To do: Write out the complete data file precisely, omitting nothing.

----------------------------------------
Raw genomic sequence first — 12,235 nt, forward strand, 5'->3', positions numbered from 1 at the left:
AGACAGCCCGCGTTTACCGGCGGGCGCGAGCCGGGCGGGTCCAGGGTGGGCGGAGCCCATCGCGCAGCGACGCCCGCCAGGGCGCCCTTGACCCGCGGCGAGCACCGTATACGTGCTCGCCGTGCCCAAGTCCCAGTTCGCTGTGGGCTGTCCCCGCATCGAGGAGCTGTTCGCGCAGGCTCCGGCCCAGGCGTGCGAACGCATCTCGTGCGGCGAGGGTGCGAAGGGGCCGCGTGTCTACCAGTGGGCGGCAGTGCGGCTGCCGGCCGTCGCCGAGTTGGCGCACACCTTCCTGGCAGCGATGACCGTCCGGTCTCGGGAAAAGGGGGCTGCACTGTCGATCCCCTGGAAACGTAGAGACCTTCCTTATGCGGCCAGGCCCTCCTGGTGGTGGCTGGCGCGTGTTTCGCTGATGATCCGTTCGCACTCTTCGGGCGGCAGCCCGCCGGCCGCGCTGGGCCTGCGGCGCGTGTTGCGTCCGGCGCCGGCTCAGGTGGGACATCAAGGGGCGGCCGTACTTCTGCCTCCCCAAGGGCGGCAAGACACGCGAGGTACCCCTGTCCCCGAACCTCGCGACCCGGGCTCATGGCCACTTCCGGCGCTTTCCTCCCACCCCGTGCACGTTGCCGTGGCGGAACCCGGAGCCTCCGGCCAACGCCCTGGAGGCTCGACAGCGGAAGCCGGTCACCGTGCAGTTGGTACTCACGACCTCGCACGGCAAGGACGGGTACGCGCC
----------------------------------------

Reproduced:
Raw genomic sequence first — 12,235 nt, forward strand, 5'->3', positions numbered from 1 at the left:
AGACAGCCCGCGTTTACCGGCGGGCGCGAGCCGGGCGGGTCCAGGGTGGGCGGAGCCCATCGCGCAGCGACGCCCGCCAGGGCGCCCTTGACCCGCGGCGAGCACCGTATACGTGCTCGCCGTGCCCAAGTCCCAGTTCGCTGTGGGCTGTCCCCGCATCGAGGAGCTGTTCGCGCAGGCTCCGGCCCAGGCGTGCGAACGCATCTCGTGCGGCGAGGGTGCGAAGGGGCCGCGTGTCTACCAGTGGGCGGCAGTGCGGCTGCCGGCCGTCGCCGAGTTGGCGCACACCTTCCTGGCAGCGATGACCGTCCGGTCTCGGGAAAAGGGGGCTGCACTGTCGATCCCCTGGAAACGTAGAGACCTTCCTTATGCGGCCAGGCCCTCCTGGTGGTGGCTGGCGCGTGTTTCGCTGATGATCCGTTCGCACTCTTCGGGCGGCAGCCCGCCGGCCGCGCTGGGCCTGCGGCGCGTGTTGCGTCCGGCGCCGGCTCAGGTGGGACATCAAGGGGCGGCCGTACTTCTGCCTCCCCAAGGGCGGCAAGACACGCGAGGTACCCCTGTCCCCGAACCTCGCGACCCGGGCTCATGGCCACTTCCGGCGCTTTCCTCCCACCCCGTGCACGTTGCCGTGGCGGAACCCGGAGCCTCCGGCCAACGCCCTGGAGGCTCGACAGCGGAAGCCGGTCACCGTGCAGTTGGTACTCACGACCTCGCACGGCAAGGACGGGTACGCGCC